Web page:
Three billion years after the birth of the Big Bang, the universe is said to be the most actively forming new stars. And it is presumed that there were many materials in the galaxy at the time that would fuel the star formation. However, there seems to have been some cases where this was not necessarily the case.
The Hubble Space Telescope and the Chilean Atacama Large-Millimeter Aggregation ALMA have observed galaxies believed to be from this period and found six galaxies that have lost the cold hydrogen needed to form stars and have literally gone into gaseous state.
The research team used the Hubble Space Telescope to use the gravitational lensing effect to magnify the early cosmic light to specify the location where the cradle of the star was at that time, and ALMA detects cold dust in place of hydrogen at that location. Confirmed.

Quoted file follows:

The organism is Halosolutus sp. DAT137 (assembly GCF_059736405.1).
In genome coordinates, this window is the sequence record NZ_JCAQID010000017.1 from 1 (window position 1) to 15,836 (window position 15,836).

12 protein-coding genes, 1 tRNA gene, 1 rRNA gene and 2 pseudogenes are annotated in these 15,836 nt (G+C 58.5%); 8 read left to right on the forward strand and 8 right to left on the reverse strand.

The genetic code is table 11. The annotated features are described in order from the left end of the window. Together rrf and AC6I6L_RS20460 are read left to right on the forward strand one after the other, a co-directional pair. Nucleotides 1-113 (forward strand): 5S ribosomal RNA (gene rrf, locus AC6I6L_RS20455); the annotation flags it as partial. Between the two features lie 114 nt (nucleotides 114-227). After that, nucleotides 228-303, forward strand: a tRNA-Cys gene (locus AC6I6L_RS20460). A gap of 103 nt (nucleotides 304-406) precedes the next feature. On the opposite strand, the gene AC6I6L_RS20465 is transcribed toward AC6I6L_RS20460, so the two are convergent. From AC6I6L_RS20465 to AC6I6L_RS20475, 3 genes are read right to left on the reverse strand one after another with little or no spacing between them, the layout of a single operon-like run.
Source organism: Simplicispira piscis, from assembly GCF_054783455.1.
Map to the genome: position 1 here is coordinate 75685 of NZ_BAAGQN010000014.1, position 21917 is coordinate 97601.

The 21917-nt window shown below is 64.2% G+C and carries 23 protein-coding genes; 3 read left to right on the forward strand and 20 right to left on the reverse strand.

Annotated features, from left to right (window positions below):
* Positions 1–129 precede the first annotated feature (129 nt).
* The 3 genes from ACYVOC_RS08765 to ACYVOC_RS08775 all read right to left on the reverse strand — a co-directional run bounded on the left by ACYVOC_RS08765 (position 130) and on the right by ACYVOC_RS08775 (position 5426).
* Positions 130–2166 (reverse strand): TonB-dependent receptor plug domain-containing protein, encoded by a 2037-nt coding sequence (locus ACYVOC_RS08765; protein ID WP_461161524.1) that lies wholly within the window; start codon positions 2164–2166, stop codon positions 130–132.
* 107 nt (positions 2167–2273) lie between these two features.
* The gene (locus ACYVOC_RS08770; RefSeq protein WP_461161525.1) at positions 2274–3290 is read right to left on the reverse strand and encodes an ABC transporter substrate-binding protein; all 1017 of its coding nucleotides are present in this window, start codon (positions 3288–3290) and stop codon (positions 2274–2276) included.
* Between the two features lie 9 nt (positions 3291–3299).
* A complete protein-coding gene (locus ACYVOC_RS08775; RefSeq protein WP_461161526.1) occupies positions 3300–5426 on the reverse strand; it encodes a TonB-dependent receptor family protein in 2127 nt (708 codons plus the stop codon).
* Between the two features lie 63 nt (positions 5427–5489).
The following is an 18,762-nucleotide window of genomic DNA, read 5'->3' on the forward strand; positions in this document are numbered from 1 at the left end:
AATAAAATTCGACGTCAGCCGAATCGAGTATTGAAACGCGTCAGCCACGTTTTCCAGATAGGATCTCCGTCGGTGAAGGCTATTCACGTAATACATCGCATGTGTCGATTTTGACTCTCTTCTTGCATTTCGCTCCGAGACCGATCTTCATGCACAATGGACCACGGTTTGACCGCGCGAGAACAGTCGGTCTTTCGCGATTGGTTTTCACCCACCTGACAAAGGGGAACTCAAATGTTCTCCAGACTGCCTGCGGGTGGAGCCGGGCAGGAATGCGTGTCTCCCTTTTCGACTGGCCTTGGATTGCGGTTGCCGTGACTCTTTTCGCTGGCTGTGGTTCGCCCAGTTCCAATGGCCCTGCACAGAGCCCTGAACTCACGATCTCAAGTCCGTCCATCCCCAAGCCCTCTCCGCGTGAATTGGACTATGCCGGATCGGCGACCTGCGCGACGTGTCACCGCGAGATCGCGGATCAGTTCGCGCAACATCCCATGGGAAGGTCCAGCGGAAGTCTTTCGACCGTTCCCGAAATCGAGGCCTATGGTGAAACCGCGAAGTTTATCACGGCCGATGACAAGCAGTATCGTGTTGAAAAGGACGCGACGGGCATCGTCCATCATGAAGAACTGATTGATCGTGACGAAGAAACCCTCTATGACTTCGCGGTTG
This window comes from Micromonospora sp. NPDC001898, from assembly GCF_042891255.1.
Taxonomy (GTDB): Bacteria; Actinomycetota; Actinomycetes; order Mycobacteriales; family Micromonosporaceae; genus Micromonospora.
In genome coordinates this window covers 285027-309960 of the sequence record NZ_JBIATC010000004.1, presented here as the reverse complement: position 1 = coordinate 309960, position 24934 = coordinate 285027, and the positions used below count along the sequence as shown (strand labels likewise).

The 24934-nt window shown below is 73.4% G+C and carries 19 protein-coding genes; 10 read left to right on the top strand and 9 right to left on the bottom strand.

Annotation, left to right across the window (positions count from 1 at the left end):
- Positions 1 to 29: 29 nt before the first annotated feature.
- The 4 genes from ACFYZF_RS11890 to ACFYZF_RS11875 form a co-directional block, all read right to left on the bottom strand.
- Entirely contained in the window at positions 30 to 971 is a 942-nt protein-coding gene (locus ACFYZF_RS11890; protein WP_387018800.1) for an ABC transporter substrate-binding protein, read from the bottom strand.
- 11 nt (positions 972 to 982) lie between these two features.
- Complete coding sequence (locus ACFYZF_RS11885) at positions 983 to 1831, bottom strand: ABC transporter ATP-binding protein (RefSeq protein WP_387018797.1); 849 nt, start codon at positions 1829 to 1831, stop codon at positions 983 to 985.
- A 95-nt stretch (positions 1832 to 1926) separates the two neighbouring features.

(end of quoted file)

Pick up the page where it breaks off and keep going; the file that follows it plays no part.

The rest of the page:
The galaxy continues to grow for a long time, but it appears that it was expansion, not growth, as a result of the introduction of other small galaxies and gases around it, not because of star formation and metabolism. Why they stopped growing is still unknown. Whether the central black hole has heated up all of the gas, if the gas has been expelled out of the galaxy, or if it’s just consumed quickly and is indeed a gas defect, it may still take some time before an answer is available.
The Hubble Space Telescope and ALMA teamwork and technology discovered these strange galaxies, but more observations are still needed to understand why they became so. Related information can be found here.